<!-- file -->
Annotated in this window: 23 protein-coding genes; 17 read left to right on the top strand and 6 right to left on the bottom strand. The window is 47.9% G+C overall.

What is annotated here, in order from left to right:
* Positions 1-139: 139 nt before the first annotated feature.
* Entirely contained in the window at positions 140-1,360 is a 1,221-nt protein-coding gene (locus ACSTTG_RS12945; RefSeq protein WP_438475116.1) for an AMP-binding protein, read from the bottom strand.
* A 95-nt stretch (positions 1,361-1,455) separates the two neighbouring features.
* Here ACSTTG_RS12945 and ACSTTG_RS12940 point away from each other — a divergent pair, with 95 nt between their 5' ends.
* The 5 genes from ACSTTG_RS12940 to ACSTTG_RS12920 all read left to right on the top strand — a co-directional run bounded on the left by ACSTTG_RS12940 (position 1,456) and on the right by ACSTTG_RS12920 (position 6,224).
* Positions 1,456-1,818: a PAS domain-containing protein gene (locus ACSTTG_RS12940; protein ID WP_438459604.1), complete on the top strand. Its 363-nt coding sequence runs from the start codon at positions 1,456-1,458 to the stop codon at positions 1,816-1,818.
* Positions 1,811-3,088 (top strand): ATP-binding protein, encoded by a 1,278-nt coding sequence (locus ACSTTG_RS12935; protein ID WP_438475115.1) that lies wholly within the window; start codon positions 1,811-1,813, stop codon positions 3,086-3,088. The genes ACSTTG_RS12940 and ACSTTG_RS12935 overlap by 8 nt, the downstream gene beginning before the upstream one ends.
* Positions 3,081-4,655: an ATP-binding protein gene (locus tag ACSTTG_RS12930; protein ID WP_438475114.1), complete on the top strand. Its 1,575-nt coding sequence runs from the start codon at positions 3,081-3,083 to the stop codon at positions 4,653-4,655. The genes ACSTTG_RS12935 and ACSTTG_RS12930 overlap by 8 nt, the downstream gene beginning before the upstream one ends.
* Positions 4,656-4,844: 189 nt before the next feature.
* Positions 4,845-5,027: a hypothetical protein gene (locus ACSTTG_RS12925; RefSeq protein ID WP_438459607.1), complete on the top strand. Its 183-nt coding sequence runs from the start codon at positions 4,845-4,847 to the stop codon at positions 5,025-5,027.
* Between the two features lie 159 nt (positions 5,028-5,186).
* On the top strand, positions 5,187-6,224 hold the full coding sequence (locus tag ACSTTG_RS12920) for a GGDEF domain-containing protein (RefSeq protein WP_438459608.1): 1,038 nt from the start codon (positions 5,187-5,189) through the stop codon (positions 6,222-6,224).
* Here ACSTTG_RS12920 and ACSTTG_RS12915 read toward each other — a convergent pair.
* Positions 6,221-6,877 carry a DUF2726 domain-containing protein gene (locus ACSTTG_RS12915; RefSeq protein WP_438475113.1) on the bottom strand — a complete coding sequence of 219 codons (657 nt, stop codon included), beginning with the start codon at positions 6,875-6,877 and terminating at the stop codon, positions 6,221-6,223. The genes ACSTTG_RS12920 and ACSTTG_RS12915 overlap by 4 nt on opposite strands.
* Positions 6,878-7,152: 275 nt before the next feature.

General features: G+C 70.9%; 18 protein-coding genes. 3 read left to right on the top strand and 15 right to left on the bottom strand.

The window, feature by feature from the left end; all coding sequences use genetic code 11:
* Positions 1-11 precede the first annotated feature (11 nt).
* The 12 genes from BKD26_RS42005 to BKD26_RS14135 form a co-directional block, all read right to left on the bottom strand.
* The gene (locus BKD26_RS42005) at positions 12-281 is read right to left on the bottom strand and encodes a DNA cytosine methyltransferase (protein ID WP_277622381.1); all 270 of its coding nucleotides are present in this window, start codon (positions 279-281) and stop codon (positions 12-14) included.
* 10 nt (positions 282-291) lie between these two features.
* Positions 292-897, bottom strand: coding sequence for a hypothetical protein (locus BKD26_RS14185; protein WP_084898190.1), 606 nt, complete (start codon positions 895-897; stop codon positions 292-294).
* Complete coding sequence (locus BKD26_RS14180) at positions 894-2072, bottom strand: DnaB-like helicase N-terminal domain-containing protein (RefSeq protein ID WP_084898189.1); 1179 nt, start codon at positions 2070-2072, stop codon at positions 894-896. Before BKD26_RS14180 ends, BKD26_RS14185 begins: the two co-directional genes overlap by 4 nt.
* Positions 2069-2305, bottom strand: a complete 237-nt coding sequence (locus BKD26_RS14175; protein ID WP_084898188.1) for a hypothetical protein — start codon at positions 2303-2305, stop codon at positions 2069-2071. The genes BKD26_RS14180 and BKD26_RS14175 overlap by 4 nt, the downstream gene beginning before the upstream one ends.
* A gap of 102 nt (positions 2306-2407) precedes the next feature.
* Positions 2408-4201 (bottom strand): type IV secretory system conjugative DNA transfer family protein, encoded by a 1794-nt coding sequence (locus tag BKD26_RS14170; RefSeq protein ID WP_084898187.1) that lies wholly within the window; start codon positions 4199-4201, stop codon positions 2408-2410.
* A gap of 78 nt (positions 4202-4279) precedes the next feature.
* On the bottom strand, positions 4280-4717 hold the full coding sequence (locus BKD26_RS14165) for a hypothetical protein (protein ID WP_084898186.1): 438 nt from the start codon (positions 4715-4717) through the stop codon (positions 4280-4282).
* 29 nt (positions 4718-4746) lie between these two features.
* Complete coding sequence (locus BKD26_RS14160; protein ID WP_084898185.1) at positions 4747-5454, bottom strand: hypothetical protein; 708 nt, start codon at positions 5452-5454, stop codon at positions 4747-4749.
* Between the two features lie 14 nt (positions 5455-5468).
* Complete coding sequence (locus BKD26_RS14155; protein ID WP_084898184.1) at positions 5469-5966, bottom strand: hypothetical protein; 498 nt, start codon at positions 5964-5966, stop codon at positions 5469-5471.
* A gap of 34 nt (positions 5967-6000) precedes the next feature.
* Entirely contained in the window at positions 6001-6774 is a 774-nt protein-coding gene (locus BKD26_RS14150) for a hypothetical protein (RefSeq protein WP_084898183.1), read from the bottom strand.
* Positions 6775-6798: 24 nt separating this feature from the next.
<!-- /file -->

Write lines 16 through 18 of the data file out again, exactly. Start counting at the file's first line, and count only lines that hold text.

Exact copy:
* Positions 6,221-6,877 carry a DUF2726 domain-containing protein gene (locus ACSTTG_RS12915; RefSeq protein WP_438475113.1) on the bottom strand — a complete coding sequence of 219 codons (657 nt, stop codon included), beginning with the start codon at positions 6,875-6,877 and terminating at the stop codon, positions 6,221-6,223. The genes ACSTTG_RS12920 and ACSTTG_RS12915 overlap by 4 nt on opposite strands.
* Positions 6,878-7,152: 275 nt before the next feature.

General features: G+C 70.9%; 18 protein-coding genes. 3 read left to right on the top strand and 15 right to left on the bottom strand.